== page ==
Some people have a shocking job. Road workers laying bitumen on 30 degree plus days have it hard. Being a cop at drunken events on New Year’s Eve would be tough on two levels — dealing with drunks and working on that night.
When I used to captain the patrols at North Bondi Surf Club (when Malcolm T was in my patrol), doing it on Christmas day was purposeful but tough!
Clearly, there are a lot more examples out there and my heart goes out to those who wouldn’t think of taking welfare but prefer to work, no matter the hard-to-take nature of the job. These people inspire me.
However, some of my journalist mates and those ‘expert’ investment experts, who always play the doom and gloom card, really need to get a life.
Sure, I know the media does specialise in scary stuff and psychologists tell me that we, the consumers of media, have some death wish love of bad news stories. Yep, some Canadian academics, Marc Trussler and Stuart Soroka of McGill University, have made a study of it and they argue that we latch on to bad news because on the whole, we think the world is rosier than it actually is!
“When it comes to our own lives, most of us believe we're better than average, and that, like the clichés, we expect things to be all right in the end,” said psychologist Tom Stafford talking about the Canadians work on the BBC. “This pleasant view of the world makes bad news all the more surprising and salient. It is only against a light background that the dark spots are highlighted.”
Okay, this might make an excuse for my over-negative mates in the media but I still feel sorry for them.
The law of magnetism means if you spend your life looking for negativity, guess what will come your way? Yep, you’ll get a truckload of negativity!
Yesterday, my wife wanted to do something unusual — send a letter! We were off on our daily long walk and she was holding her letter. Now because we don’t send letters much anymore and we were walking in the opposite direction to the Post Office, she said: “Keep your eye out for a letter box.” I have to say it was like stepping on to the set of Back to the Future.
My mind started pondering: “A letter box? A letter box? When did I last see one of those away from the Post Office?
Then it struck me. Literally 200 metres from our front door was one of those red letter boxes, made of metal like a box with a round top and a big red wheel on its door. It was 200 metres from my front door! I walk past it nearly once a day and drive past it at least three times a day!
How do I miss it? That’s easy, I’m not looking for it. In fact, when we ‘surprisingly’ found the box, I told my wife about a story I read about the Law of Magnetism and how if someone buys say a black Volvo, then all of a sudden they see other black Volvos. Of course, black Volvos and the like are always there but because you now have one yourself, you’re programmed to see others.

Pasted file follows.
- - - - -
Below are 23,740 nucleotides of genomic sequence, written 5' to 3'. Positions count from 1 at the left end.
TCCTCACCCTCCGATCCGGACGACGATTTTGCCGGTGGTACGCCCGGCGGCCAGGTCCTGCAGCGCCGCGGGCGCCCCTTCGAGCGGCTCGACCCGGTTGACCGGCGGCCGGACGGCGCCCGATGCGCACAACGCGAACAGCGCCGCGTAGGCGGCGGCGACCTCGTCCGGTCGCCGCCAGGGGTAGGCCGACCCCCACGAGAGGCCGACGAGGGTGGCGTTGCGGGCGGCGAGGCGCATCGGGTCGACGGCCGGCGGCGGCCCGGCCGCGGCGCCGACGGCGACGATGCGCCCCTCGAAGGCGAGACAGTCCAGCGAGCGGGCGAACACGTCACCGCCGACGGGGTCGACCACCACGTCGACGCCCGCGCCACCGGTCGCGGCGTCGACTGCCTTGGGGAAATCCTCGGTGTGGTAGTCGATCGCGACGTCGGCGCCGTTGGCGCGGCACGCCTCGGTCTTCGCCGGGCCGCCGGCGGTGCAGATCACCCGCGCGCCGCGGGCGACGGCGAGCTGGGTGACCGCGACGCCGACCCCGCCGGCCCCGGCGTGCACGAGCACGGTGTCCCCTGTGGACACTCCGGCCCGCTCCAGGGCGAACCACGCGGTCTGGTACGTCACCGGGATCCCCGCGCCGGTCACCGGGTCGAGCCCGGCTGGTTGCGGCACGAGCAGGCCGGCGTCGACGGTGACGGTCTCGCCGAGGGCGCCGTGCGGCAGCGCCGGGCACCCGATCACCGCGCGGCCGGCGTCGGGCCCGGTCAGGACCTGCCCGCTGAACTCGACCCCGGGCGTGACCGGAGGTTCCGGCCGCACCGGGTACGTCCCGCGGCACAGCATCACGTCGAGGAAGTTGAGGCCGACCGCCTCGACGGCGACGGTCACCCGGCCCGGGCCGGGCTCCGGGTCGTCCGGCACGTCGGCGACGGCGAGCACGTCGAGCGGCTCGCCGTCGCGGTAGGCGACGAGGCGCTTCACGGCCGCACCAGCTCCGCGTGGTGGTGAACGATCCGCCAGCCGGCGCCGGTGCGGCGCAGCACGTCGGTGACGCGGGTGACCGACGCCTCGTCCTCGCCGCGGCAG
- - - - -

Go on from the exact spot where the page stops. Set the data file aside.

As I gave this example to my wife, we walked around the corner and there was one car in the laneway and it was, you guessed it — a black Volvo. How spooky is that?
So why all of this?
Well, yesterday, in case you missed it, we got a disappointing business investment number. As the nation’s resident economic optimist (I do have a few fellow travellers but not as many as I’d like in the media and the economics fraternity), I’ve had a lot of good news, so a bad number was overdue.
Also, this came out of the September quarter and our long election campaign and the disappointing result was no help.
But let’s not make too many excuses, though it wasn’t all bad. Of course, a media mate, who I always check out when good and bad news happens, jumped on it this morning — he’s magnetically programmed to see it and write about it. Surprisingly, he misses a lot of positive stories. Funny that.
So what was the story? Let me sum it up:
So in a year when the stock market was decimated in January and February and no one would have expected the likes of BHP-Billiton to see its share price drop to $14, where there was stress about inflation becoming deflation and the Prime Minister opted for the longest election campaign in living memory, where Donald Trump was scaring the world and some morons were tipping a US recession, investment in Australia fell. Well, fancy that.
This is how CommSec’s Craig James saw some good in the numbers: “However, the main good news or rather glimmer of hope was the lift in expected investment plans compared with last quarter. The fourth estimate for 2016/17 is $106.9 billion, up 1.7 per cent on the third estimate (June quarter). In addition investment plans have lifted substantially in the past six months, up by 17 per cent.”
The last line is the one that augurs well for 2017 — investment plans up 17%.
So, after two quarters this year where we grew over 3%, which put us at the top of the growth table for Western economies, we could see a 2% number next week and these investment numbers will be a part of the story. However, given these 17% increased investment plans are pre-Trumpomania, I bet that a weaker number will show up next week for the September quarter, the December quarter will be a little bit better and the ensuing quarters over 2017 will be more positive than negative.
We have gone 100 quarters without a recession and this year we will break the record for growing without two quarters of negative economic growth, which officially defines a recession.
My mate won’t celebrate it but I will — you can bet on that.
And before I go, the Law of Magnetism seldom lets me down and I just saw these two pearls of positivity:
There’s still plenty of good news out there, if you go looking for it. And you know I will. One day, I will have to turn negative because the economic facts tell me to. However it’s not now, not now in Trump world!
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